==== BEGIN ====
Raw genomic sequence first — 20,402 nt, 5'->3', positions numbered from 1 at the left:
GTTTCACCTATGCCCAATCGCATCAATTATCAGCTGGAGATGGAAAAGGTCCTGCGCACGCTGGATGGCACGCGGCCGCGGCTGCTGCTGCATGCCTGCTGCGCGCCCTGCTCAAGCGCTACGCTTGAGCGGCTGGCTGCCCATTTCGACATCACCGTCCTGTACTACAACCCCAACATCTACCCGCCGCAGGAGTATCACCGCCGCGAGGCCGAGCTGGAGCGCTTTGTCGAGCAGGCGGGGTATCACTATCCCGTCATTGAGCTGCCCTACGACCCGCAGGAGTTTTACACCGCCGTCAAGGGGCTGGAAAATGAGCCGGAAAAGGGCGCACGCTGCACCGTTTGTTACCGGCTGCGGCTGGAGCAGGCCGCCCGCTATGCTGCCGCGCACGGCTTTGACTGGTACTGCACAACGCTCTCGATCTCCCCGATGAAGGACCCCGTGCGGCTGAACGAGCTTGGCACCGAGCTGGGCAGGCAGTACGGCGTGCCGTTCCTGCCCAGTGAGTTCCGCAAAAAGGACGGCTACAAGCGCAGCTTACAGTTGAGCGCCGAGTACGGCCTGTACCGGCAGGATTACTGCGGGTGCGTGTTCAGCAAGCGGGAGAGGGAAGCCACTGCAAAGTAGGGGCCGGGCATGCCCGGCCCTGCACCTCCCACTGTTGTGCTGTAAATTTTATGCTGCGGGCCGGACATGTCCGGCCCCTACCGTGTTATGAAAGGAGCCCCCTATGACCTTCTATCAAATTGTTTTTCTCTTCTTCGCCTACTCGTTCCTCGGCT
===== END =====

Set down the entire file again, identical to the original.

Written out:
Raw genomic sequence first — 20,402 nt, 5'->3', positions numbered from 1 at the left:
GTTTCACCTATGCCCAATCGCATCAATTATCAGCTGGAGATGGAAAAGGTCCTGCGCACGCTGGATGGCACGCGGCCGCGGCTGCTGCTGCATGCCTGCTGCGCGCCCTGCTCAAGCGCTACGCTTGAGCGGCTGGCTGCCCATTTCGACATCACCGTCCTGTACTACAACCCCAACATCTACCCGCCGCAGGAGTATCACCGCCGCGAGGCCGAGCTGGAGCGCTTTGTCGAGCAGGCGGGGTATCACTATCCCGTCATTGAGCTGCCCTACGACCCGCAGGAGTTTTACACCGCCGTCAAGGGGCTGGAAAATGAGCCGGAAAAGGGCGCACGCTGCACCGTTTGTTACCGGCTGCGGCTGGAGCAGGCCGCCCGCTATGCTGCCGCGCACGGCTTTGACTGGTACTGCACAACGCTCTCGATCTCCCCGATGAAGGACCCCGTGCGGCTGAACGAGCTTGGCACCGAGCTGGGCAGGCAGTACGGCGTGCCGTTCCTGCCCAGTGAGTTCCGCAAAAAGGACGGCTACAAGCGCAGCTTACAGTTGAGCGCCGAGTACGGCCTGTACCGGCAGGATTACTGCGGGTGCGTGTTCAGCAAGCGGGAGAGGGAAGCCACTGCAAAGTAGGGGCCGGGCATGCCCGGCCCTGCACCTCCCACTGTTGTGCTGTAAATTTTATGCTGCGGGCCGGACATGTCCGGCCCCTACCGTGTTATGAAAGGAGCCCCCTATGACCTTCTATCAAATTGTTTTTCTCTTCTTCGCCTACTCGTTCCTCGGCT